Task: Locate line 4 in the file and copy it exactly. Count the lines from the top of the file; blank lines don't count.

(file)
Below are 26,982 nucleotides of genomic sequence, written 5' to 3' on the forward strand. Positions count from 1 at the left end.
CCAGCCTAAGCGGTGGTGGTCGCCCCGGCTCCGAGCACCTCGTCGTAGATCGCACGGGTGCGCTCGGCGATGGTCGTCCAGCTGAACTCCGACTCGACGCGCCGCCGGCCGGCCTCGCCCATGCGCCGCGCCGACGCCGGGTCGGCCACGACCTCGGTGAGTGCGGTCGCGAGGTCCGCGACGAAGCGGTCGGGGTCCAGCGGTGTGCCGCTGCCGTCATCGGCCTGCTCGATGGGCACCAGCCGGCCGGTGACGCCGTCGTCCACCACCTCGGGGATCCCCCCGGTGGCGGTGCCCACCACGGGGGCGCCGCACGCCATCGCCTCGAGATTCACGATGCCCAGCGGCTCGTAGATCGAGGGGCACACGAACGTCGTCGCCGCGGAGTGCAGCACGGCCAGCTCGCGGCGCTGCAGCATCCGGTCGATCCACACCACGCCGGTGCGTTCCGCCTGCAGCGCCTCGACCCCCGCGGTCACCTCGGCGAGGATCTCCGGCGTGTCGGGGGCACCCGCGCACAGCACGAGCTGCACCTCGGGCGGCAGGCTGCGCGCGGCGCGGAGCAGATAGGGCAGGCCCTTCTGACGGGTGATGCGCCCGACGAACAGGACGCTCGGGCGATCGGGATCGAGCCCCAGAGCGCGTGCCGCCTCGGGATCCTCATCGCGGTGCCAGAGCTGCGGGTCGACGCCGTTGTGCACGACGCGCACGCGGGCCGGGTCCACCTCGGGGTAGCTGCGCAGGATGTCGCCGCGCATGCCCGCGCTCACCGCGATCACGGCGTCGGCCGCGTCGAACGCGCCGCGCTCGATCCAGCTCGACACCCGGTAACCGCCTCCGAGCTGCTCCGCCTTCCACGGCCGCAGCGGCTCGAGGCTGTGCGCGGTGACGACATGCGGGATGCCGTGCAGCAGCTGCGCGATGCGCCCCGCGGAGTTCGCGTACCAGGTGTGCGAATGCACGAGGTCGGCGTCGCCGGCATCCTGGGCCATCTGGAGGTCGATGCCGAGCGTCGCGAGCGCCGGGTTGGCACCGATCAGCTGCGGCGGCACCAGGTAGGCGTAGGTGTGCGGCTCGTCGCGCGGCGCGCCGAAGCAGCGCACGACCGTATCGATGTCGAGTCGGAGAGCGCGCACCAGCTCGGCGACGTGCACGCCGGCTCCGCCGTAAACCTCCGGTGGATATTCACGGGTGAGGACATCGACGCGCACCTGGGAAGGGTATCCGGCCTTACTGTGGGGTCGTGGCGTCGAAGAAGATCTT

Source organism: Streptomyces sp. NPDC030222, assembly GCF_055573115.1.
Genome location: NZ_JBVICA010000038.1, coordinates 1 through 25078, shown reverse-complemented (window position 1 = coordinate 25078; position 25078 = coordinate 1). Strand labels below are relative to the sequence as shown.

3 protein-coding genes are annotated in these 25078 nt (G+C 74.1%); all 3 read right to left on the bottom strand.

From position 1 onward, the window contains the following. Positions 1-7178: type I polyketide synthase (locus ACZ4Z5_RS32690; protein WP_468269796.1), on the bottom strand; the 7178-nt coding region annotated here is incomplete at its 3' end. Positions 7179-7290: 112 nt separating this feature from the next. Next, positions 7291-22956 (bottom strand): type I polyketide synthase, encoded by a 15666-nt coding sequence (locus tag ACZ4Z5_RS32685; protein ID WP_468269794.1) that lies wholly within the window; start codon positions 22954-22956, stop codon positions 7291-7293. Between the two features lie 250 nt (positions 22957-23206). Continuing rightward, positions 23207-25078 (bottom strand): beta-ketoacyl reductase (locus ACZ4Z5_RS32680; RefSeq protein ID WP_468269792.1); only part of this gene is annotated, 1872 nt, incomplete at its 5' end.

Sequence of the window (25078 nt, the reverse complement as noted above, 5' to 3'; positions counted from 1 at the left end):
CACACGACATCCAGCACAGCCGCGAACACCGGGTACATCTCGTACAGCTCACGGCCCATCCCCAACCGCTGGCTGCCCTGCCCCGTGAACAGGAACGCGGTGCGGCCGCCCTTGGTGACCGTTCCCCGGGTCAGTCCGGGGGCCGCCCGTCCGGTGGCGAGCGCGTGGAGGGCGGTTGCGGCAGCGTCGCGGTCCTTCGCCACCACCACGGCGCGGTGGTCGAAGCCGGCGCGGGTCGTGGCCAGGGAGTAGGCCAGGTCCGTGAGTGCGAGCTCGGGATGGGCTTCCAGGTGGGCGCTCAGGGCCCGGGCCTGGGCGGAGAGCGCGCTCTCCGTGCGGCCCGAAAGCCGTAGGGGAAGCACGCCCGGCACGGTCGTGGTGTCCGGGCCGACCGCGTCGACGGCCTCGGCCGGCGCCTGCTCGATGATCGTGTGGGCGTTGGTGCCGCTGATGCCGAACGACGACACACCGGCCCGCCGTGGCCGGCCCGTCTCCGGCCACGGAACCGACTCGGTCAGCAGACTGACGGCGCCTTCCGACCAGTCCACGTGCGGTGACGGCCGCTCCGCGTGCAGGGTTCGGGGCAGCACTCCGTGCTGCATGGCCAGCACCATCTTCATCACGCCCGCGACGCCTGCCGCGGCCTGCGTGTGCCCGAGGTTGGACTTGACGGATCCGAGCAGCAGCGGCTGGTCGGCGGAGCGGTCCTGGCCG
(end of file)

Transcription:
Genome location: NZ_JBVICA010000038.1, coordinates 1 through 25078, shown reverse-complemented (window position 1 = coordinate 25078; position 25078 = coordinate 1). Strand labels below are relative to the sequence as shown.